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Understanding Cervical Cancer



What is cervical cancer?

Cervical cancer is rare type of cancer that occurs in the cells of the cervix, the lower part of the uterus that connects to the vagina. Cervical cancer affects fewer than 200,000 women each year, but it is associated with a very common sexually transmitted disease, known as the human papilloma virus (HPV).

Symptoms of cervical cancer

People who have early stage cervical cancer typically do not exhibit any symptoms. When the cancer becomes more advanced, some symptoms include:

  • Vaginal bleeding after intercourse, between periods, or after menopause
  • Watery, bloody vaginal discharge that may be heavy and have a foul odor
  • Pelvic pain or pain during intercourse

Causes of cervical cancer

Cervical cancer begins when healthy cells undergo a genetic change that causes them to turn into abnormal cells. Though an exact cause of cervical cancer has yet to be determined, HPV definitely plays a role. When a woman is exposed to HPV, her immune system can usually fight off the virus on its own and prevent any harm. Some women, however, are unable to fight off the virus, which survives for years, contributing to the process that causes some cells on the surface of the cervix to become cancer cells.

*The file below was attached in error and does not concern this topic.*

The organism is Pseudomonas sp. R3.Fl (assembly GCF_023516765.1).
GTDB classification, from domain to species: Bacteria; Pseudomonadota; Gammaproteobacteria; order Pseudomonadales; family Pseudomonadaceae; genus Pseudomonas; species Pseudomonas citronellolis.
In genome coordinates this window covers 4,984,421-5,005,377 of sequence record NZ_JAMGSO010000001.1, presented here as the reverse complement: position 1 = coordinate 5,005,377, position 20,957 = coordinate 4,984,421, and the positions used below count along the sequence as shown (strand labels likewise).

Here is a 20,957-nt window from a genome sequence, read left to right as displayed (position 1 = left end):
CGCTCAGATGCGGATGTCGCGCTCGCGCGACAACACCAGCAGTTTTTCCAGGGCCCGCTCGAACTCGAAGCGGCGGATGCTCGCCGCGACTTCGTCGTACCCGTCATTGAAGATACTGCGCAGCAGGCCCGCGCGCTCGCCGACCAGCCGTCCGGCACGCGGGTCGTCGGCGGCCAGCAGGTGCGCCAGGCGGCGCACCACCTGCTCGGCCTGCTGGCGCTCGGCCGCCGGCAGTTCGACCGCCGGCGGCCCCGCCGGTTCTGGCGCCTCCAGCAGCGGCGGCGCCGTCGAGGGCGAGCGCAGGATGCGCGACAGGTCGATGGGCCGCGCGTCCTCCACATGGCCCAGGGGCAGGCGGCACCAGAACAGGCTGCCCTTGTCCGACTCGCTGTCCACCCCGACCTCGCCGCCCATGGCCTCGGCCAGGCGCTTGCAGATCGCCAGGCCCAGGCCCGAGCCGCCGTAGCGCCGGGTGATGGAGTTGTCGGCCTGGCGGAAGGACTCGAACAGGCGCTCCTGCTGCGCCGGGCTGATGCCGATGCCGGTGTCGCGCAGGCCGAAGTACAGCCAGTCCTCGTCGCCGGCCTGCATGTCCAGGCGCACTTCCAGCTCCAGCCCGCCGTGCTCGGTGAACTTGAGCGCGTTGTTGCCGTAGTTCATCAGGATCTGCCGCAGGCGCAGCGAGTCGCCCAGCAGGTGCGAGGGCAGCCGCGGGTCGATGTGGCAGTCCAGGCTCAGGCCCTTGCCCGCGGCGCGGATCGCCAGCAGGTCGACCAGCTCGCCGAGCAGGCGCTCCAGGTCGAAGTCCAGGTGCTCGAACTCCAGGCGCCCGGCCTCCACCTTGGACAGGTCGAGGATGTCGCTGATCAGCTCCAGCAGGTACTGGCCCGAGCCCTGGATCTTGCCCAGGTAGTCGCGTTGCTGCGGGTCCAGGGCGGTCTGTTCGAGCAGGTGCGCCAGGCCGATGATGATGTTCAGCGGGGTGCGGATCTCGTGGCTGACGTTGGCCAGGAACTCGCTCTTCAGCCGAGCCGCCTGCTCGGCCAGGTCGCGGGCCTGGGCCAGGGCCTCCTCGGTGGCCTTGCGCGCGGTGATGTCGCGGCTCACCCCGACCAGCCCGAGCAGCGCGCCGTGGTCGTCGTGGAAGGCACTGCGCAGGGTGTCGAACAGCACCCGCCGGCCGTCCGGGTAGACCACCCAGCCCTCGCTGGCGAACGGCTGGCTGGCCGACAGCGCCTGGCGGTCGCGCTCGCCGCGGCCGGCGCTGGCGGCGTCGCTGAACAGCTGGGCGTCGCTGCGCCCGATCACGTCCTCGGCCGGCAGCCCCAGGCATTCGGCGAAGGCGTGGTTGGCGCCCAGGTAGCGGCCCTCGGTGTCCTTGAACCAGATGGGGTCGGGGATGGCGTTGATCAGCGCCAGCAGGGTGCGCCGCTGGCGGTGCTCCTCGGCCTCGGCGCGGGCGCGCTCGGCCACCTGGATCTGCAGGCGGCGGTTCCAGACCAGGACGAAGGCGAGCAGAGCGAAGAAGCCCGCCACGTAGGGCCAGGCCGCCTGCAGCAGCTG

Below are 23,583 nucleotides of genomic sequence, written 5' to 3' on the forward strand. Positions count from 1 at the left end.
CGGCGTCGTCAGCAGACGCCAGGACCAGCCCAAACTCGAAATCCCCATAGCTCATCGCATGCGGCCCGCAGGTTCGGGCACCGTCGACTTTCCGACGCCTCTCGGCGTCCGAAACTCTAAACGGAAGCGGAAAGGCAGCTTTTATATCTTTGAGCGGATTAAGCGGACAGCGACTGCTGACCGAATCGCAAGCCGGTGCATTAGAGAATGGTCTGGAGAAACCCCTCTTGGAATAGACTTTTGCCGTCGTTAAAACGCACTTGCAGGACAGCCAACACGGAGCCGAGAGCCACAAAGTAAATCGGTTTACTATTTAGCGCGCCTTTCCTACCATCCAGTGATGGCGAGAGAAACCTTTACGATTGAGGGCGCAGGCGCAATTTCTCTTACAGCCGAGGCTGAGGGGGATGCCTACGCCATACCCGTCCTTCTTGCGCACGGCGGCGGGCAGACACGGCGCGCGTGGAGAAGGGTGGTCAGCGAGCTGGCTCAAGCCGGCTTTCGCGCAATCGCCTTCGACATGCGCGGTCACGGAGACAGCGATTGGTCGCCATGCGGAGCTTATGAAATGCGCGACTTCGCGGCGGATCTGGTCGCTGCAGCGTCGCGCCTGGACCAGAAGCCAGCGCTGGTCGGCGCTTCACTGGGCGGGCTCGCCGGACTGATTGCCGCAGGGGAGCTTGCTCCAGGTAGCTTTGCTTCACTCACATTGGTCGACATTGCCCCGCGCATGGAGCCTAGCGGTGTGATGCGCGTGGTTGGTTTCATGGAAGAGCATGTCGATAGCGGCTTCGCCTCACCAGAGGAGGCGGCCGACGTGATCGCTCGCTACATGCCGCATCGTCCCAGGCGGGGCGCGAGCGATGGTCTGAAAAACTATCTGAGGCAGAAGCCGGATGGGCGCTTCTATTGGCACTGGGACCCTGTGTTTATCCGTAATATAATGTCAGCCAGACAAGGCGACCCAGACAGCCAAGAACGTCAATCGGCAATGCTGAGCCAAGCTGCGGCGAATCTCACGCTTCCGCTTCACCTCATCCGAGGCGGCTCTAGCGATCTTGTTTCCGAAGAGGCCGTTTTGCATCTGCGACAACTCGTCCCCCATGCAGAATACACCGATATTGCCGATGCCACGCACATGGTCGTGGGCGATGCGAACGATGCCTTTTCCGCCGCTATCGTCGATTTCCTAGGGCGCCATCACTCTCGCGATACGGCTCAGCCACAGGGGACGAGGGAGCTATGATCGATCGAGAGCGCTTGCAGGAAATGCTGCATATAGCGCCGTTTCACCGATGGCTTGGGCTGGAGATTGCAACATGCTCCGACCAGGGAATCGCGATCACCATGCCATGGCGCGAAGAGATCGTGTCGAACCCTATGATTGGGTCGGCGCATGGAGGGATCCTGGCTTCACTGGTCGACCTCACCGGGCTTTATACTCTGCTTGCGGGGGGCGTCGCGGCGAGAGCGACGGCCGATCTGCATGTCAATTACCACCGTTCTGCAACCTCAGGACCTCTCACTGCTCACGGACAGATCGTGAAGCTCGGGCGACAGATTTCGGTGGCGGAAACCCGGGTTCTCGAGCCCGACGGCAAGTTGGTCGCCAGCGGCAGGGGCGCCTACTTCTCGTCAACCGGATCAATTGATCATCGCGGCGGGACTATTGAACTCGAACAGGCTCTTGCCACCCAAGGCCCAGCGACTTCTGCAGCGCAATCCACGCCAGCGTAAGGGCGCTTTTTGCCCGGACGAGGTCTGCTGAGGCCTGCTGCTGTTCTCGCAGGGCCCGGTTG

Screening for cervical cancer

Early detection is key to successful treatment of all cancers, including cancer of the cervix. It’s recommended that women begin screening for cervical cancer at 21 years of age. Screening tests include:

  • Pap test – The cervix is swabbed for cell samples to be examined and tested for abnormalities.
  • HPV DNA test – The cells collected from the cervix are tested specifically for the strains of HPV that are more likely to lead to cervical cancer. Not all HPV strains lead to cancer. This test is recommended when a Pap test comes back abnormal.

Treatment and prevention of cervical cancer

The treatment of cervical cancer depends on several factors, like the stage of the cancer, your overall health, and your preferences. Surgery, radiation, and/or chemotherapy treatments may be used. You can reduce your risk for developing cervical cancer by having regular screening tests and getting the HPV vaccine.

For more information about cervical cancer, or to speak with a physician about an HPV vaccine, call Pomona Valley Health Centers at (888) 686-0773.